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This is quite obvious if, like me, you've played the Star Trek MMO where the game designers were inspired by the motion of the ships in the movies. I think it's most noticeable when the Bird of Prey in Star Trek III attacks the Enterprise.

Is there a canon explanation for why the ships in Star Trek bank when turning?

Edit: Please only give in canon answers, there are any number of debatable non canon reasons but that's not what I'm asking for

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The answers here may apply to this as well: scifi.stackexchange.com/questions/7408/… –  Xantec Feb 18 '13 at 20:08
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Aren't the technologies completely different between Star Wars and Star Trek? Probably another question there... –  user11154 Feb 18 '13 at 22:44
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Star Trek has its own section on TVTropes's SpaceIsAnOcean. So, tradition? –  Izkata Feb 19 '13 at 0:26
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Star fleet captains are trained to impress less advanced species by banking. Similar to the Corbomite maneuver. –  Mark Rogers Feb 19 '13 at 4:33
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Gene Roddenberry was a B-17E pilot with 80 successful missions. Here's a 'banking' image of such a plane. He wrote TV shows later, and didn't plan for scrutiny. I don't have the balls/rep to answer this one with a 'No, dude. Accept'. –  Solemnity Feb 19 '13 at 6:31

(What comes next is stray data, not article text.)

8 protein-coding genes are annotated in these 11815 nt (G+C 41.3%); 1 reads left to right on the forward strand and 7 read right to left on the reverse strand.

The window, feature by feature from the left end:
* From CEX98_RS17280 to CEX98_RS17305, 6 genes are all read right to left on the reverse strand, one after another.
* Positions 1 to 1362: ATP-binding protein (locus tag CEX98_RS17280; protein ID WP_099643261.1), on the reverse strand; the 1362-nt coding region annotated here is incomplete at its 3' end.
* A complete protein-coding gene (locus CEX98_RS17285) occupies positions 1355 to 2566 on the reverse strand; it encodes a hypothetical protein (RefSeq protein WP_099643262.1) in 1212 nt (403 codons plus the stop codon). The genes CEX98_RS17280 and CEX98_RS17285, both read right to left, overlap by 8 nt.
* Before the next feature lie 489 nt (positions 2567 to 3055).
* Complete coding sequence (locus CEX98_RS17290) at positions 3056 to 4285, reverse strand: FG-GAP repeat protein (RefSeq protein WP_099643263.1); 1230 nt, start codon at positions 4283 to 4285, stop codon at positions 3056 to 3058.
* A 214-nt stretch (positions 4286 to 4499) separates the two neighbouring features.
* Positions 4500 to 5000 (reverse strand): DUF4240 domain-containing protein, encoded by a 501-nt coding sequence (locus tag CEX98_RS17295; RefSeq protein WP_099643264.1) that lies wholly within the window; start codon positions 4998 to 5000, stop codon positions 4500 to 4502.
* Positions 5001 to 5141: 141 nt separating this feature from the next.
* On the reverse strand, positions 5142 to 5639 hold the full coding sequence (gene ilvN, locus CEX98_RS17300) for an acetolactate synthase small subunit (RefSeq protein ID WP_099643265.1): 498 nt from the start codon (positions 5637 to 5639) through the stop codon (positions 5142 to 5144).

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5 Answers

There are a number of scenes from TOS where the Enterprise does not bank in order to turn, so its usage is inconsistent throughout the TV series.

One theory I've heard, though it seems more conjecture than based in anything from the ST universe, indicated that banking the ship for a turn would decrease the power required by the inertial dampeners and artificial gravity in order to keep the crew unaffected by the turn. In other words, in a banked turn, much more of the inertial force is along the vertical axis, which would keep it in line with the gravity plating in the ship's decks, requiring less effort from inertial dampeners.

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Is this theory a fan theory or a canon explanation? –  Junuxx Feb 22 '13 at 15:32
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up vote 11 down vote accepted

I'm going to be bold and say that there isn't a canon explanation for the slight banking effect you see on screen. However I'd quite happy to be proved wrong because it would be nice to have a solid answer that fits what we see.

To backup my assertion and to assuage @DVK's concerns - I have seen every movie (several times), every episode of every TV series, played the same MMO the OP has, played a number of other Star Trek games, and read a selection of the books. I cannot recall, and I have a good memory, ever seeing any explanation for banking.

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@DVK if no in-world confirmation can be found, the only conclusion you can draw is based on the fact that such confirmation doesn't exist. Don't fall into the conspiracy theorist's trap that anything that anything that doesn't get discredited in your approved list of sources by definition is confirmed as true. –  jwenting Feb 21 '13 at 8:51